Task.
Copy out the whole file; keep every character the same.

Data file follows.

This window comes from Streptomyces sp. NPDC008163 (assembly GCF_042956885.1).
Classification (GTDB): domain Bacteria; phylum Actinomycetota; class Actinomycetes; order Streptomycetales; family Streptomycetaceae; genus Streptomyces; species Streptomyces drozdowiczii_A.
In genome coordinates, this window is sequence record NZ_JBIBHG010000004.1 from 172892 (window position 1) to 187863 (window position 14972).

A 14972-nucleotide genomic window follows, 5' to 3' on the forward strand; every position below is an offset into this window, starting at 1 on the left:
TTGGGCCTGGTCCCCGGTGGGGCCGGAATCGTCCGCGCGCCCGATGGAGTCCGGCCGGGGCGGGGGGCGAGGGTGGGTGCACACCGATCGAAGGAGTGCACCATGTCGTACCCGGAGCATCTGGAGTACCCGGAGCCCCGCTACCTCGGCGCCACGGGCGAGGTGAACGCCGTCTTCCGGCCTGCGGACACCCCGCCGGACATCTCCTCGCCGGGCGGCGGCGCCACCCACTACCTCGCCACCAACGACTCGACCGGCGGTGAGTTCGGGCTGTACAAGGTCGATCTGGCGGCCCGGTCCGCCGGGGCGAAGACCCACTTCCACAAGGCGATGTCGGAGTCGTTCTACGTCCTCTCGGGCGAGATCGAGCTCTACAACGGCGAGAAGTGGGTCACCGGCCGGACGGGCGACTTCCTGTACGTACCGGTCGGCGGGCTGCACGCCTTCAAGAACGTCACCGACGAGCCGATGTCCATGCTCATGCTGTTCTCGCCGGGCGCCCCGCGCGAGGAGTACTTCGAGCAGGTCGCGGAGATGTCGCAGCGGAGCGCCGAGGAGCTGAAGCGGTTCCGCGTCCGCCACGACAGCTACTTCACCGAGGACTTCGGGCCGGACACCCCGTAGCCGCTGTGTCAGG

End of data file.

This window comes from Streptomyces sp. NPDC008163 (assembly GCF_042956885.1).
Classification (GTDB): domain Bacteria; phylum Actinomycetota; class Actinomycetes; order Streptomycetales; family Streptomycetaceae; genus Streptomyces; species Streptomyces drozdowiczii_A.
In genome coordinates, this window is sequence record NZ_JBIBHG010000004.1 from 172892 (window position 1) to 187863 (window position 14972).

A 14972-nucleotide genomic window follows, 5' to 3' on the forward strand; every position below is an offset into this window, starting at 1 on the left:
TTGGGCCTGGTCCCCGGTGGGGCCGGAATCGTCCGCGCGCCCGATGGAGTCCGGCCGGGGCGGGGGGCGAGGGTGGGTGCACACCGATCGAAGGAGTGCACCATGTCGTACCCGGAGCATCTGGAGTACCCGGAGCCCCGCTACCTCGGCGCCACGGGCGAGGTGAACGCCGTCTTCCGGCCTGCGGACACCCCGCCGGACATCTCCTCGCCGGGCGGCGGCGCCACCCACTACCTCGCCACCAACGACTCGACCGGCGGTGAGTTCGGGCTGTACAAGGTCGATCTGGCGGCCCGGTCCGCCGGGGCGAAGACCCACTTCCACAAGGCGATGTCGGAGTCGTTCTACGTCCTCTCGGGCGAGATCGAGCTCTACAACGGCGAGAAGTGGGTCACCGGCCGGACGGGCGACTTCCTGTACGTACCGGTCGGCGGGCTGCACGCCTTCAAGAACGTCACCGACGAGCCGATGTCCATGCTCATGCTGTTCTCGCCGGGCGCCCCGCGCGAGGAGTACTTCGAGCAGGTCGCGGAGATGTCGCAGCGGAGCGCCGAGGAGCTGAAGCGGTTCCGCGTCCGCCACGACAGCTACTTCACCGAGGACTTCGGGCCGGACACCCCGTAGCCGCTGTGTCAGG